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The European Union has big plans for the transport sector, as was evident from parts of the Brexit deal signed with the UK on Christmas Eve last month.

The EU has long identified the manufacture of electrical vehicle batteries as a strategic imperative, both to reduce its reliance on foreign technology and to hit its target of getting greenhouse gases to zero by 2050. To achieve this, the EU needs to cut emissions from transport by 90%.

Under the terms of the EU/UK deal, the entire EV battery supply chain must be domiciled within the EU by 2027, if an EV is to qualify for tariff-free trade. It is an ambitious target, but the deal was welcomed by the car industry because the new regime is phased in over a period of six years.

Alessandro Marongiu, a trade policy adviser to the UK automotive sector, said: “The deal deems 40% of EU/UK content is enough for electrified vehicles to avoid tariffs until the end of 2023. For 2024-26, the requirement will be 45%, before jumping to 55% in 2027.”

As regards batteries, the origin rules initially only require that the batteries be assembled in the UK or EU. From 2024, however, the rules become progressively tighter until by 2027 regional content requirement jumps to 70%, including for cathode materials. A measure of the challenge ahead for the EU and UK is that battery production is currently dominated by east Asian companies such as CATL (China), LG Chem (Korea) and Panasonic (Japan).

EU poised to be second biggest market for batteries

The EU calculates that it will become the second-biggest global market for batteries, with a market value of some €250bn by 2025. As part of its European Battery Alliance project, launched in 2017, the EU has already approved €3.2bn for projects involving manufacturers such as BASF, BMW and PSA Group. The effort is also attracting foreign investment, including from CATL in Germany, Panasonic in Norway, LG Chem in Poland, Samsung and SK Innovation in Hungary, and China’s SVOLT Energy Technology, which is investing €2bn to build two factories in Germany.

Essential to the EU’s plans is a regional source of battery grade materials. One company aiming to supply these to a high ethical standard is Euro Manganese [TSXV and ASX: EMN]. Set in the heart of Europe, at Chvaletice in the Czech Republic, and close to several of the current and projected sites for production of EV batteries, Euro Manganese plans to become a strategic supplier of battery-grade manganese products made by recycling the waste from a decommissioned mine. These are essential ingredients for Europe’s lithium-ion car battery revolution and other high-technology applications. China currently produces over 93% of the world’s high-purity manganese products.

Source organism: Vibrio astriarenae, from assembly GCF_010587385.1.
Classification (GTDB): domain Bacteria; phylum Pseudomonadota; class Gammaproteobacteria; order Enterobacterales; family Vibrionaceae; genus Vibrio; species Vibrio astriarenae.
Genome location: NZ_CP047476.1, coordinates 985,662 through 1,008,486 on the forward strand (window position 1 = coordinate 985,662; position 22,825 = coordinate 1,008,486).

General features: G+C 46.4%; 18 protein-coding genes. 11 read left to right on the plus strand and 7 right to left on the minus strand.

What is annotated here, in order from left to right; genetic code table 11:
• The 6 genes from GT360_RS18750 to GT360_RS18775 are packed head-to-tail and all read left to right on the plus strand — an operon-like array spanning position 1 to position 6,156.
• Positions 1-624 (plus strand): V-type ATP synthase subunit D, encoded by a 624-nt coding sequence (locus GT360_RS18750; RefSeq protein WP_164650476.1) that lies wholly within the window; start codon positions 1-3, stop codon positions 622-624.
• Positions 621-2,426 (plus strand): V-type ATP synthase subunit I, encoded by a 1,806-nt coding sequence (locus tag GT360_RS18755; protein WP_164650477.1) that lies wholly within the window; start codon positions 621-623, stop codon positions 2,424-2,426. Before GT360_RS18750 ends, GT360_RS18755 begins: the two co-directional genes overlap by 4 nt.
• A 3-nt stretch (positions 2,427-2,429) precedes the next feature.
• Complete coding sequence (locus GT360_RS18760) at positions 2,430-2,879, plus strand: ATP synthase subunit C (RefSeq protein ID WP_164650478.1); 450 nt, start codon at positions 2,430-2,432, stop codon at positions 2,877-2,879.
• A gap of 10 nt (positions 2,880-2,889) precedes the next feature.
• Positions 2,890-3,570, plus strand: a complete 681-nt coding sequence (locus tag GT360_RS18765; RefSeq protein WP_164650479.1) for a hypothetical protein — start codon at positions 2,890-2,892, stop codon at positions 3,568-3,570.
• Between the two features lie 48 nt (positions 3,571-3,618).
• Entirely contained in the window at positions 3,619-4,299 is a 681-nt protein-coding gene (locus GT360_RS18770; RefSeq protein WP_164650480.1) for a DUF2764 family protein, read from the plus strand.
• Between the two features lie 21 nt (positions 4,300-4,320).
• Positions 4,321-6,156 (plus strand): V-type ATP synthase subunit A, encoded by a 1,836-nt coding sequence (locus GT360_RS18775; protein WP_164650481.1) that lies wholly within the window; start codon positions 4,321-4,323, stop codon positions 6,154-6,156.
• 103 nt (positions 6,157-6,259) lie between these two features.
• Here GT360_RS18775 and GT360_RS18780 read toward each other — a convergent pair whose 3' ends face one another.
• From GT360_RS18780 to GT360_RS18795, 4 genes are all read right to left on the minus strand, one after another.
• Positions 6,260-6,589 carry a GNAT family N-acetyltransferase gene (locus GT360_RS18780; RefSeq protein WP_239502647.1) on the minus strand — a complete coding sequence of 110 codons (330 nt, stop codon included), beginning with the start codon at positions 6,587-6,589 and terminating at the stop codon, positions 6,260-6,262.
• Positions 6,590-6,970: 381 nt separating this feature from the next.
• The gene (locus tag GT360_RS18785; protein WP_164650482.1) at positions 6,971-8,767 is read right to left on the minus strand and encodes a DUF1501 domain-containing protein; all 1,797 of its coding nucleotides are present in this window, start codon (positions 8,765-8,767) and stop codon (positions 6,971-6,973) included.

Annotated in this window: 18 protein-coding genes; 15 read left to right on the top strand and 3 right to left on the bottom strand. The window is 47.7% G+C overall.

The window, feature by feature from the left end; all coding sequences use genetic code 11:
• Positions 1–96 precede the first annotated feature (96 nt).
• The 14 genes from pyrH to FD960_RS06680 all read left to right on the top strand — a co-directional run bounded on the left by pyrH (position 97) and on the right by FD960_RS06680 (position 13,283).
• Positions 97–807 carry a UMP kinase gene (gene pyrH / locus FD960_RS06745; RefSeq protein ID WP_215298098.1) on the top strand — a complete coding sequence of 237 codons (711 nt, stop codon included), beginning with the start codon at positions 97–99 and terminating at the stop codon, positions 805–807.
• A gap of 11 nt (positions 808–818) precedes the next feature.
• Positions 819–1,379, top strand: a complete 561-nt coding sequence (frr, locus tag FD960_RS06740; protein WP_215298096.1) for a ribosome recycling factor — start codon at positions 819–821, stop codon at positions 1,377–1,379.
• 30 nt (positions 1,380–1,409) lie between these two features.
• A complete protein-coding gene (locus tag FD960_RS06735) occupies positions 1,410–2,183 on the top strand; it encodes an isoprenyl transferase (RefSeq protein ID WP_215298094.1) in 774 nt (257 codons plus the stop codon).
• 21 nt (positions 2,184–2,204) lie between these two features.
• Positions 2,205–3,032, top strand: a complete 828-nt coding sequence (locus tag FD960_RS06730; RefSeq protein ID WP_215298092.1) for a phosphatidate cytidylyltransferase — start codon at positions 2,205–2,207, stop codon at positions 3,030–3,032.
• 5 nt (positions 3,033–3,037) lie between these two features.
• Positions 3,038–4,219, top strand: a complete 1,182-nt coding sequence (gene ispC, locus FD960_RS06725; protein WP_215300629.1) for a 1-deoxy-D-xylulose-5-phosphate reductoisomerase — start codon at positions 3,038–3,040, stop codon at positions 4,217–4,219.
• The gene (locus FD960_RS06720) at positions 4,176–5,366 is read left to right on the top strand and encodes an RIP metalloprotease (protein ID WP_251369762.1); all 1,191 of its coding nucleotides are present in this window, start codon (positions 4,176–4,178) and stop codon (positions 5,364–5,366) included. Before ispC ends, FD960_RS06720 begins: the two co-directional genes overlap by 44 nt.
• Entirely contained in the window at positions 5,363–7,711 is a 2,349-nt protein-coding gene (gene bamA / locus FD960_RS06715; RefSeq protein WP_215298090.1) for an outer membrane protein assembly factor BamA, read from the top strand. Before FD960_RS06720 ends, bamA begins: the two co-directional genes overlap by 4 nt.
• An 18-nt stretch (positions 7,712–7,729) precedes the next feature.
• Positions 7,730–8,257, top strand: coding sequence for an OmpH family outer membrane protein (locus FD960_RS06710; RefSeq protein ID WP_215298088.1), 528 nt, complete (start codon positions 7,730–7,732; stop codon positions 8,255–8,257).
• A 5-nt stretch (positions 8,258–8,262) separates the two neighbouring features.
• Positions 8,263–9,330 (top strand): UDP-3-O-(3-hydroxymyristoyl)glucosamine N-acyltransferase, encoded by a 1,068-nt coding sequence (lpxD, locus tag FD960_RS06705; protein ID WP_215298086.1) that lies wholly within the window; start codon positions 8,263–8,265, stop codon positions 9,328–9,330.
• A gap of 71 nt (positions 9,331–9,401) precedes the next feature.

UK will need to build its own gigafactories

The UK needs to step up the pace if it is to create an entire supply chain for the manufacture of EV batteries. Mike Haws, chief executive of the Society of Motor Manufacturers and Traders, says the EU/UK deal makes it “imperative that the UK secures investment in battery gigafactories and electrified supply chains”.

One project on the way is Britishvolt, which is planning to float this year and invest £2.6bn for the UK’s first gigafactory in Blyth, Northumberland, where it hopes to be turning out 300,000 lithium-ion battery packs each year by the end of 2023. The factory will use hydroelectric power generated in Norway, delivered under the North Sea through the world’s longest subsea inter-connector, running from Kvilldal in Norway to Blyth.

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Please note this article does not constitute investment advice. Investors are encouraged to do their own research beforehand or consult a professional advisor.

James Norris

James Norris

James is a highly experienced writer and editor, gained from more than 20 years in the financial services industry, in particular wealth management and asset management.

He initially worked as a financial journalist for a number of leading media brands, including the FT Group, Financial News, Euromoney and Incisive Media, covering most aspects of the asset management industry. More recently, James switched to work as an in-house content specialist for fund management and wealth management groups, including JP Morgan Asset Management, Quilter Cheviot Investment Management, AXA Investment Managers and Invesco Perpetual.

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